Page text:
Gulf project finance: After globals leave, locals bridge the gap
Gulf project finance has become a tougher market since the credit crunch. But local banks are plugging some of the funding gaps and international banks will still take on sound projects if the terms are right. Nick Kochan reports.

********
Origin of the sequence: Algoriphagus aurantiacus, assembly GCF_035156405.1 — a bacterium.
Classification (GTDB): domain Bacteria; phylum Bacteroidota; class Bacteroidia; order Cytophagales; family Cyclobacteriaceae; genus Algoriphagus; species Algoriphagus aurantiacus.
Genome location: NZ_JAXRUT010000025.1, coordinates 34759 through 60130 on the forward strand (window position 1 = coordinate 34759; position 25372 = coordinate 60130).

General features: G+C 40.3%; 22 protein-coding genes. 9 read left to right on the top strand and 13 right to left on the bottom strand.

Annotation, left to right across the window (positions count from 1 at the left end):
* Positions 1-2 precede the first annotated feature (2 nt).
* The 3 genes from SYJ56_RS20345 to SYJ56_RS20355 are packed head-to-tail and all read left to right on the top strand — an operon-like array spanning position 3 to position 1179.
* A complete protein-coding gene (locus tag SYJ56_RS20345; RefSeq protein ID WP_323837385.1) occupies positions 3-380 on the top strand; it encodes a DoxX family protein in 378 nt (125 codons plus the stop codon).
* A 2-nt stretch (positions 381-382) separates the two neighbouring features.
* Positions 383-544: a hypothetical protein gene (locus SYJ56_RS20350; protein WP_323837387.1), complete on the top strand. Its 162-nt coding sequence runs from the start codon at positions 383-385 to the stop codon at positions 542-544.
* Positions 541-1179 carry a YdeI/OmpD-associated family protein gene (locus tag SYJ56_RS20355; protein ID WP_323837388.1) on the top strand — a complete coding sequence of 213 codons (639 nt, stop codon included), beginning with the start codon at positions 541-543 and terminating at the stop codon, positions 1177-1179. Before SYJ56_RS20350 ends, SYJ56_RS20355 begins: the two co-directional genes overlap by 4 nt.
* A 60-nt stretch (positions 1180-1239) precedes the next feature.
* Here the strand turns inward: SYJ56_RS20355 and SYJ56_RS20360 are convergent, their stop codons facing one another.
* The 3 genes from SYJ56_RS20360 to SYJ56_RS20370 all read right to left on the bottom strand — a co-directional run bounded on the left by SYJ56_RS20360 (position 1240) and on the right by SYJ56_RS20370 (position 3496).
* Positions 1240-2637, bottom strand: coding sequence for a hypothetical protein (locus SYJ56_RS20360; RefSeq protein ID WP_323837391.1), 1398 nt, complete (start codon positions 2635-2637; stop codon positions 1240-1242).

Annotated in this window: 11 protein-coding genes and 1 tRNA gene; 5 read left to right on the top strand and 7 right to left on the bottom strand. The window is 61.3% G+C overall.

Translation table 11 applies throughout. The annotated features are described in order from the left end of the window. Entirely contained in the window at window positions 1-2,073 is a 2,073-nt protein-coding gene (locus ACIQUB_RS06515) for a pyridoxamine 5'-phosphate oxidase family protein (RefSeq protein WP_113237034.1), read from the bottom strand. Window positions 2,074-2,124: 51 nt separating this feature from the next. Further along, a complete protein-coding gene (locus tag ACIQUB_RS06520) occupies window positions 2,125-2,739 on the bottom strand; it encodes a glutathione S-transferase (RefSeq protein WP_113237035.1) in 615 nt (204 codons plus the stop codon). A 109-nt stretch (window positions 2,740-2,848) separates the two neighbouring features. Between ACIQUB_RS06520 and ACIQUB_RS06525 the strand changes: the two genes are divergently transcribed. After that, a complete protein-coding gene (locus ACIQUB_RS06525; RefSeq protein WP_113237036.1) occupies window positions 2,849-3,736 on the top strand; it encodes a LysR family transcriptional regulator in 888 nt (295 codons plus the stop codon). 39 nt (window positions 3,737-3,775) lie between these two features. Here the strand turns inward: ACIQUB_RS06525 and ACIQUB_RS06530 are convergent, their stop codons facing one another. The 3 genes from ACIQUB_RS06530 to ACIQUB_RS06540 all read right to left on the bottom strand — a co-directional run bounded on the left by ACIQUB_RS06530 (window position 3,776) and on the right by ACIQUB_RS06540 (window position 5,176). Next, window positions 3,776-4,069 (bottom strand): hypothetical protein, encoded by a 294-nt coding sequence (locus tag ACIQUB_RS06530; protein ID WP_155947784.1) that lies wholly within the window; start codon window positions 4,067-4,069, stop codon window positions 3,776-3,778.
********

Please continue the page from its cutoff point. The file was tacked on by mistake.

LAST SEPTEMBER, a project to build the Rabigh power plant in Saudi Arabia was struggling. Some $3 billion had been arranged to finance the project but the consortium of funders was receiving instructions from home that they could not proceed as conditions in the credit markets were too uncertain. A number of the international players in the project invoked their material adverse conditions clauses and quit. Enter the latest Saudi Arabian bank to participate in project finance. Alinma Bank had only just got its licence from the local regulators when it was required to stump up $500 million to save Rabigh. Local and international banks observed that a new source of capital had arrived in Saudi Arabia. David Smith, Alinma’s head of project finance, syndication and real estate, says: "It was fortuitous. At the end of 2008, a lot of projects that had been secured by international banks were in difficulties. Banks had reneged or reduced their commitment. Projects were left high and dry. The projects had gone the traditional route, with 60% financed by international banks and 40% by local banks. This was putting a strain on the local banks’ liquidity.